The biggest part of Gould’s turkey range is in Mexico. There are also some populations in Arizona and New Mexico, near the Mexican border. However, hunting Gould’s turkey in the USA depends on your luck of drawing a tag, which is not always easy. Mexican tags are over-the-counter, but the hunt requires access to private land.
Mexican outfitters typically hunt Gould’s turkey from ground or elevated blinds set in areas which birds are known to frequent. When a gobbler appears nearby, the guide uses the call to get it in range. When the stubborn bird goes away instead, the hunter and the guide may try to intercept it, and call from an improvised blind.
Not to be confused with Osceola Turkey, the oscillated turkey got its name from its unique rainbow-like iridescent plumage, with blue and gold-tipped tail feathers. It’s one of the smallest kinds of wild turkey, with adult males weighing only 11-12 pounds. They have a unique high-pitched gobble preceded by a drumming sound, very long spurs, but no beard. Being the most remote and exotic species of North American wild turkeys, ocellated turkey is usually the crown of a turkey hunter’s “Big Six Slam”.
The range of ocellated wild turkey covers the southern part of the North American continent, most notably the Yucatan peninsula in Mexico. Most ocellated turkey hunts take place during the mating season, that runs mid-March to late April, when the chances of bagging a big tom in full splendor are much higher. The autumn season, however, offers more options in combining the turkey hunt with hunting other exotic birds and animals such as curassow, peccary, or brocket deer.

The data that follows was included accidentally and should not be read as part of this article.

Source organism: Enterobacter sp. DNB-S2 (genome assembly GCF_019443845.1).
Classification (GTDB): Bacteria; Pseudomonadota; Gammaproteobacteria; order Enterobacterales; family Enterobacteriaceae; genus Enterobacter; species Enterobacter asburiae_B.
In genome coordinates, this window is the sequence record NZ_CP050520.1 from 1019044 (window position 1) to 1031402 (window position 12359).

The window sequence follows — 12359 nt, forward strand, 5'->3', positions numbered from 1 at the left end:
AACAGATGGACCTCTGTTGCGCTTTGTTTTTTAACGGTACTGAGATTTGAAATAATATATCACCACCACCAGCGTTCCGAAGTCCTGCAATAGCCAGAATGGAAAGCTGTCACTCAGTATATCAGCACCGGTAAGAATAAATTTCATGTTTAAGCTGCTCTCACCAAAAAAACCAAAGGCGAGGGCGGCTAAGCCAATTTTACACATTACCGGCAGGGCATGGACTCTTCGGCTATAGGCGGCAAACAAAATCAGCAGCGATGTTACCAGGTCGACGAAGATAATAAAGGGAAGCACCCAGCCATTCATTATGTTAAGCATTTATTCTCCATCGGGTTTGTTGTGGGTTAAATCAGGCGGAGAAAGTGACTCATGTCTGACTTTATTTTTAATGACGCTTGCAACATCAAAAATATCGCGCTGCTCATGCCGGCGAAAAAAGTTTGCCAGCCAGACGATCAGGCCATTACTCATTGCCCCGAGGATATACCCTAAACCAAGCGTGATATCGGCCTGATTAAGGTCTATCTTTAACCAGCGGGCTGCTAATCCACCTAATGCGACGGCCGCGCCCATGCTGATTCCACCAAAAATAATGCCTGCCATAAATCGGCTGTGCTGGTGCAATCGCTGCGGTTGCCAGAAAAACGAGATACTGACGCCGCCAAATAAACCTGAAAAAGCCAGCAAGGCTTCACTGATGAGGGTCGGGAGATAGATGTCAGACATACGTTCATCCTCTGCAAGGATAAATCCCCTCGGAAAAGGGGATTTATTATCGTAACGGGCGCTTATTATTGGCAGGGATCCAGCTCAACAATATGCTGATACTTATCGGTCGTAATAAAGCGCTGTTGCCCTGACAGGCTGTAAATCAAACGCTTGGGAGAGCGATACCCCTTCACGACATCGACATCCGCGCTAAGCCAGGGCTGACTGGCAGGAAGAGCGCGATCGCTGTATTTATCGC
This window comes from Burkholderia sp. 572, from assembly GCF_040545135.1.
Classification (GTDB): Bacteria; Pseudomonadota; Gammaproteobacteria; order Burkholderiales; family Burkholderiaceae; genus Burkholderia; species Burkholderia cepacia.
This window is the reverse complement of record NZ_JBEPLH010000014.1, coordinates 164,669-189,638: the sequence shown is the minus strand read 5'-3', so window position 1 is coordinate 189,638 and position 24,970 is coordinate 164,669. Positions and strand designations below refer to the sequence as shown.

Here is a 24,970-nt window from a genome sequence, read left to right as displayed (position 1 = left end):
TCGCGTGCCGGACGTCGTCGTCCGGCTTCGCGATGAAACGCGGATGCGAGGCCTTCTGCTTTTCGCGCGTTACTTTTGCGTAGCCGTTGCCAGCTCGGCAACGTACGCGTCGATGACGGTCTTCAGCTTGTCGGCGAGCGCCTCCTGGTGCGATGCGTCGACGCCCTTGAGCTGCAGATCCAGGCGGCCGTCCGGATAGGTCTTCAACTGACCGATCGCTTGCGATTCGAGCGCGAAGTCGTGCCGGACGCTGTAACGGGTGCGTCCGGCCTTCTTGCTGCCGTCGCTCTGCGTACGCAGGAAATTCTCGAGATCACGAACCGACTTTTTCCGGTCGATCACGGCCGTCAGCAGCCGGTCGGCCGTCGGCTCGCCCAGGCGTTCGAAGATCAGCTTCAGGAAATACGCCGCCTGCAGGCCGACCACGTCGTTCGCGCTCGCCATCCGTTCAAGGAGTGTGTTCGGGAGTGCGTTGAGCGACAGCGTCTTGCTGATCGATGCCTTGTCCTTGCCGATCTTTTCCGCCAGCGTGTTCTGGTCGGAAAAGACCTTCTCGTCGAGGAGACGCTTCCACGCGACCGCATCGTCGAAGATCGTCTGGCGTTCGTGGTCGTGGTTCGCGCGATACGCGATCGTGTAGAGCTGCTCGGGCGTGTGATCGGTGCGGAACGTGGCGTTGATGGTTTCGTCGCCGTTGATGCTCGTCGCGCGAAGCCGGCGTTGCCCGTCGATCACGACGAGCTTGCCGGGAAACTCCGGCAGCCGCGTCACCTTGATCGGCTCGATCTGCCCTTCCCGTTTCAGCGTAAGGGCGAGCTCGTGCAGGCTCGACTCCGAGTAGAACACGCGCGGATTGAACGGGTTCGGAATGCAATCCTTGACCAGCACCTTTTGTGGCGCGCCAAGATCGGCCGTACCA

DIY or Outfitter?
There is a special pleasure and pride in arranging every bit of your hunt, from obtaining licenses and tags to finding and harvesting the quarry, without any assistance. However, with turkey hunting that’s not easy to do. Good knowledge of roost sites, and general layout of the woods, along with expert calling techniques, is required for success, and a hunter from a different area will usually not have enough time to scout and learn the lay of the land or even get access to good hunting land. The best way to jump-start your turkey hunter’s career is to hire a professional outfitter or guide.
Gould’s and ocellated turkey hunts in Mexico are a different story. On the one hand, hunting in Mexico requires access to private land. On the other hand, the birds being CITES species, a lot of paperwork and contract with an approved taxidermist are required to legally import the trophy into the USA. Both are nearly impossible without an outfitter.
Prices for Wild Turkey Hunts
You can find a wild turkey hunt for as low as $250-$300, but that would most likely be a fall hunt, often a semi-guided one. Eastern turkeys are usually most affordable, most outfitters will charge you about $1,000 for a spring hunt with decent chances to get a gobbler. Comparable Rio Grande turkey hunts may go up to $1,500-$1750 range, and Merriam’s a tad higher. Osceola turkey, with is limited range and being coveted by diehard turkey hunters who need it to complete a slam, is the most expensive, with most hunt starting at just over $2000 and may go as high as $3,000. Expect to pay $2,000-$3,000 for a more exotic species like Gould’s or ocellated turkey.
But what is money compared to the rush of emotions when a big, old, experienced and wary tom bird, gobbling and strutting and fanning its tail, tall on his strong legs and with the big breast bubbled, is almost, but not quite in range?